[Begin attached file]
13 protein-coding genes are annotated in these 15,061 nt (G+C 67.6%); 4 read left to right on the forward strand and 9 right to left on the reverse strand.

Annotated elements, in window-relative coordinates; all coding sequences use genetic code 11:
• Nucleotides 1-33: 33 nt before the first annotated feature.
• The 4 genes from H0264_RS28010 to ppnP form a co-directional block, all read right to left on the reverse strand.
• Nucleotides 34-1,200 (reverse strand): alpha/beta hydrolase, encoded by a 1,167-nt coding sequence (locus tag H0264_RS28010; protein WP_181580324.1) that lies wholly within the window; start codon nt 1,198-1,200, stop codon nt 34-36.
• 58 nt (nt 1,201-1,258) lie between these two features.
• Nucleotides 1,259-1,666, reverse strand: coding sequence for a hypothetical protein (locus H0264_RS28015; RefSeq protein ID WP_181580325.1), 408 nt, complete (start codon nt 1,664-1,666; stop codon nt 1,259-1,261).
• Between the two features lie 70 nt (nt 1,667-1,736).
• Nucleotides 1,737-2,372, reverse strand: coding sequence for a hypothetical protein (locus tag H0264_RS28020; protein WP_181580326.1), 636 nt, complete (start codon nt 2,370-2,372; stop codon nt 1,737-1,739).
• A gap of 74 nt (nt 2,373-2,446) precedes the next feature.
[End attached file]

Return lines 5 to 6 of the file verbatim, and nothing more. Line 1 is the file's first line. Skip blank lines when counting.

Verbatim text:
• Nucleotides 34-1,200 (reverse strand): alpha/beta hydrolase, encoded by a 1,167-nt coding sequence (locus tag H0264_RS28010; protein WP_181580324.1) that lies wholly within the window; start codon nt 1,198-1,200, stop codon nt 34-36.
• 58 nt (nt 1,201-1,258) lie between these two features.